As a prequel it did its job beautifully. I’ve never read anything in this series and now I want to. If anyone had read this series first they’d find a rich and entertaining story waiting for them.

A hearty five out of five stars.

Book Review: The One Taken from the Sea of Stars

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The One Taken from the Sea of Stars is a science fiction novel by Octavia Davis and is available on Amazon here: https://www.amazon.com/One-Taken-Sea-Stars-ebook/dp/B01KQX5KGY/ (NOTE: I do not receive any royalties or kickbacks from the purchase of this book)

The One Take from the Sea of Stars stars strong. You’re thrown into a beautiful, fantastical world of rituals and warriors and sacred trees. The first two characters you meet don’t like each other. You have tension, vivid settings, and interesting characters without the boring info dump. You know enough of what is going on to get your bearings and you know the rest will come with the story.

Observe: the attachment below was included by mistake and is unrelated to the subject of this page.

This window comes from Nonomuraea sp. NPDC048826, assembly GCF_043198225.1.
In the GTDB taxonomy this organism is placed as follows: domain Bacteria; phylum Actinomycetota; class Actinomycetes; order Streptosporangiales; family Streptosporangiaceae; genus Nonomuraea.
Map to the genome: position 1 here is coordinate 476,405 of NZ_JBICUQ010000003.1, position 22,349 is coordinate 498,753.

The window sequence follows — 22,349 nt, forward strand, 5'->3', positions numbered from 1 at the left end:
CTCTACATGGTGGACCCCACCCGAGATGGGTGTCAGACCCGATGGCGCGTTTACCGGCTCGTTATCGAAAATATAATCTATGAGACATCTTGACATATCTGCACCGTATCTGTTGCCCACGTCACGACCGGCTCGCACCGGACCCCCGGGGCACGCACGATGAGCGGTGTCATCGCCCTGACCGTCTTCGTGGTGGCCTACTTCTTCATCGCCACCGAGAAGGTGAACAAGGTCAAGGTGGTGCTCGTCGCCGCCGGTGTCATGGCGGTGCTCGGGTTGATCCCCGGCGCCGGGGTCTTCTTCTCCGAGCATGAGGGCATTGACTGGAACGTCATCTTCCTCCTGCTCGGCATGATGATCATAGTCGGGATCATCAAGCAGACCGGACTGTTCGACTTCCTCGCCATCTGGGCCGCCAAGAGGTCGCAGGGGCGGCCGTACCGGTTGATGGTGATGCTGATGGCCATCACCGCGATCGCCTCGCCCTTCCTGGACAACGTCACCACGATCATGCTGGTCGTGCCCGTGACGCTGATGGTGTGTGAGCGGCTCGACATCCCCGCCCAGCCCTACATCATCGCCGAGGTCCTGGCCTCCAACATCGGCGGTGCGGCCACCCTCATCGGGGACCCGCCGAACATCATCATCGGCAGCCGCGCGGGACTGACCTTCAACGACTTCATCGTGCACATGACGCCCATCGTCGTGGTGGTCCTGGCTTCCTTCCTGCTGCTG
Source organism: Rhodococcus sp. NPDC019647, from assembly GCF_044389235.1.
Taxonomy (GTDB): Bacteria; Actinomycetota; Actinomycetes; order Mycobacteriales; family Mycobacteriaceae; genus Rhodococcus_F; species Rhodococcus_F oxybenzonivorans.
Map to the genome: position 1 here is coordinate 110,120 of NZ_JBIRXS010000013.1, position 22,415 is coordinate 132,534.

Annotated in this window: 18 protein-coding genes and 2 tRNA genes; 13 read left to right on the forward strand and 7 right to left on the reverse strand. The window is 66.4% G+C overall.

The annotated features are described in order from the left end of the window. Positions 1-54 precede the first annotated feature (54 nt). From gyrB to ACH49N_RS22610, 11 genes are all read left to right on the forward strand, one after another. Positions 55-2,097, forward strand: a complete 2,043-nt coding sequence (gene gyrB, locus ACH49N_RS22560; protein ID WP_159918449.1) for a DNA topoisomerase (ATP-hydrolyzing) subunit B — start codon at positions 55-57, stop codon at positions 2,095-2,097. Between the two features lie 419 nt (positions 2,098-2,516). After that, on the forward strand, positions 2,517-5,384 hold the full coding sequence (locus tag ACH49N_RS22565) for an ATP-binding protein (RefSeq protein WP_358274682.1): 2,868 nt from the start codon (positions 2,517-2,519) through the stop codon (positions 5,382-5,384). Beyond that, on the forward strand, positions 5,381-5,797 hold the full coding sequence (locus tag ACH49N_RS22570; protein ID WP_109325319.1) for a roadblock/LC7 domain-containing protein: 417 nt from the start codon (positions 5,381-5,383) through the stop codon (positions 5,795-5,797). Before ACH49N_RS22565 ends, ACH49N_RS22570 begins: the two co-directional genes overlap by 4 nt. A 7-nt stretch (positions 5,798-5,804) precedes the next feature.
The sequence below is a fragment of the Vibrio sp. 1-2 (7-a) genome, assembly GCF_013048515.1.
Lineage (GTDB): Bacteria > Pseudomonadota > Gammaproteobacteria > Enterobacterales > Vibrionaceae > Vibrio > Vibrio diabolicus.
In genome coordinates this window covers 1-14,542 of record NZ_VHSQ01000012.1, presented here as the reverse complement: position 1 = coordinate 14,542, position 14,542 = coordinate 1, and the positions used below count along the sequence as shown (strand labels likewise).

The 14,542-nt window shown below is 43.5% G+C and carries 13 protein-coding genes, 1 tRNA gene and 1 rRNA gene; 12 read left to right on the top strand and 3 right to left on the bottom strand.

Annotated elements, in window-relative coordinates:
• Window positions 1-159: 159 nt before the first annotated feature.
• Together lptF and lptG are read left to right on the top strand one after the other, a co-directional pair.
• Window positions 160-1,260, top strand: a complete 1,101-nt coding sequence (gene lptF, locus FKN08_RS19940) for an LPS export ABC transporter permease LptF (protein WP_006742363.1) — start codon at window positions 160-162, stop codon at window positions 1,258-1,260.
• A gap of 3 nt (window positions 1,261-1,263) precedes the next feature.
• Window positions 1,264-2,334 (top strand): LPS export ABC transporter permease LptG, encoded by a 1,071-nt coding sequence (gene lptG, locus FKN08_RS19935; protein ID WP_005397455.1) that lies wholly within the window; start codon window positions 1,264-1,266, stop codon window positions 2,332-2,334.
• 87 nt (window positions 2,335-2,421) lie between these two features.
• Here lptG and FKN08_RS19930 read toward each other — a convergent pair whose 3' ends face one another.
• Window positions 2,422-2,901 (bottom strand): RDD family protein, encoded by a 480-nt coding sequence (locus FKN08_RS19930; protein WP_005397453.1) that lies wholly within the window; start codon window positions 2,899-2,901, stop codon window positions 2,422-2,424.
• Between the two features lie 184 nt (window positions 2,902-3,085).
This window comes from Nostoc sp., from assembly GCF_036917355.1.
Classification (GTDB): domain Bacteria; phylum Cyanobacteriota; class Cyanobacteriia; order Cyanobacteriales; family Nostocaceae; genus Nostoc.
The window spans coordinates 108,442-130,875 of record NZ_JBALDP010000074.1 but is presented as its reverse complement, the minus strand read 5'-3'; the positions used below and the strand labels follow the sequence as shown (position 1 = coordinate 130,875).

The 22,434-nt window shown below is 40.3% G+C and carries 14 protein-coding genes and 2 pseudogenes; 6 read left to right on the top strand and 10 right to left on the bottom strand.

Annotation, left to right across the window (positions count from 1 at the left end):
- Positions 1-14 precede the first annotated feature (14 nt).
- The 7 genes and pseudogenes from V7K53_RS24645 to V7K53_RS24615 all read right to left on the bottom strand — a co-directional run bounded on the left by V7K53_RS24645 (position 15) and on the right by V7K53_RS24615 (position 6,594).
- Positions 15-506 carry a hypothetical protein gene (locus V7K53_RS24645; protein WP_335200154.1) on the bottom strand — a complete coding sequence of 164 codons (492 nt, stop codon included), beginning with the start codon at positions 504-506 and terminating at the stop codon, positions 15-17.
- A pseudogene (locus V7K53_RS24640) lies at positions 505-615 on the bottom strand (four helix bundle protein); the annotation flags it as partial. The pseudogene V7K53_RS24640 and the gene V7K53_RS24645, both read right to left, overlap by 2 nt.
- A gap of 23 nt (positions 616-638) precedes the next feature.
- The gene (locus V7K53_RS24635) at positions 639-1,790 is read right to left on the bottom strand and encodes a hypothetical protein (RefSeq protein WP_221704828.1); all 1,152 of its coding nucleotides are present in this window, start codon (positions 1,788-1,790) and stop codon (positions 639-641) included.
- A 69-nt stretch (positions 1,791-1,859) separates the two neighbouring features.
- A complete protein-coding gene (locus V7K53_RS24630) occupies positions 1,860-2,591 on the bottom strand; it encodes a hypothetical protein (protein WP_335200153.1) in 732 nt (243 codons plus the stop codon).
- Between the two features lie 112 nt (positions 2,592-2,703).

And then in chapter 2 you’re somewhere else with other characters in a completely different cultural setting and your head is spinning. Sometimes this disconnect can turn me right off of a story but the writing was so good that I stuck with this one. You start to get hints in chapter 2 and 3 that chapter 1 really is connected and that promise of more information kept me reading until 4 and 5 when the “ah ha” moment hits.

The story is beautifully crafted with amazing pacing. By chapter 5 or 6 I was hoping this was book 1 in a longer set and I was not disappointed. I wanted it to be so much longer than the page count and now I have more books to look forward to.